Why is it necessary to dry dock the ship with a small stern trim and why it cannot be done in even keel condition?
The required trim of the ship is decided during the meeting of the chief officer with docking master before the ship proceeds to the dry dock. Docking master gives the required information on the desired trim to the chief officer. Chief officer calculates the closest what he can achieve considering the weight distribution.
Whatever the agreed trim, but it will never be zero trim. The ship will never be asked to dock the ship in even keel condition. Why?
I will briefly summarize the procedure of how a ship is made to sit on the blocks.
The ship is brought into the dock with the help of tugs. Then the ship's stern is made to touch the blocks. At this time a diver will go down and will check the alignment of the ship with respect to the blocks. If required the ship can be aligned with the help of tugs as until now the major part of ship's bottom is still floating.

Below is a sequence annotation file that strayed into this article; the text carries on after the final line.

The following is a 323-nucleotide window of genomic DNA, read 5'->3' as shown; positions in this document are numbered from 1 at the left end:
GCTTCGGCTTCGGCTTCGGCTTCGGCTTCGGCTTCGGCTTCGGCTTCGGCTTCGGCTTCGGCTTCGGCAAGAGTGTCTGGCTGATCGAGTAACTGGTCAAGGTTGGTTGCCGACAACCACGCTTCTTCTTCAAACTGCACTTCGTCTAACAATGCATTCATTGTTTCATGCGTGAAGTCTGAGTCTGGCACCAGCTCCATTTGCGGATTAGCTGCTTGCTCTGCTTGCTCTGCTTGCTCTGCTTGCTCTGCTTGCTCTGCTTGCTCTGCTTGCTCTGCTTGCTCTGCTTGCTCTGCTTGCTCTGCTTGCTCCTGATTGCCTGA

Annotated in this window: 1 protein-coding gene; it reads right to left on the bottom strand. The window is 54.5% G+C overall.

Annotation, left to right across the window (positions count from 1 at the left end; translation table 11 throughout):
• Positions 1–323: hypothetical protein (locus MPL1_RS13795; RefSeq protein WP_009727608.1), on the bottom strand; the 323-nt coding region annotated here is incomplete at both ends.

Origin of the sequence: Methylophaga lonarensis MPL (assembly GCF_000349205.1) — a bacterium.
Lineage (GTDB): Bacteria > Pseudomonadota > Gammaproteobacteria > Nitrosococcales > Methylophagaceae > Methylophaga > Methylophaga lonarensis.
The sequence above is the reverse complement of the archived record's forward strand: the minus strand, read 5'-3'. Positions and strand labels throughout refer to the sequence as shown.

Once aligned, the ship is made to sit on the blocks.
Now you can imagine what can happen if there is no trim. There will be no time to adjust and align the ship with respect to the blocks arrangements on which the ship is supposed to sit.
Read more about dry docking a ship, here:
More things to do on myseatime
Learn the difficult concepts of sailing described in a easy and story-telling way. These detailed and well researched articles provides value reading for all ranks.
Seafarers Question Answers
Ask or answer a question on this forum. Knowledge dies if it remains in our head. Share your knowledge by writing answers to the question
This podcast on the maritime matters will provide value to the listeners. Short, crisp and full of value. Stay tuned for this section.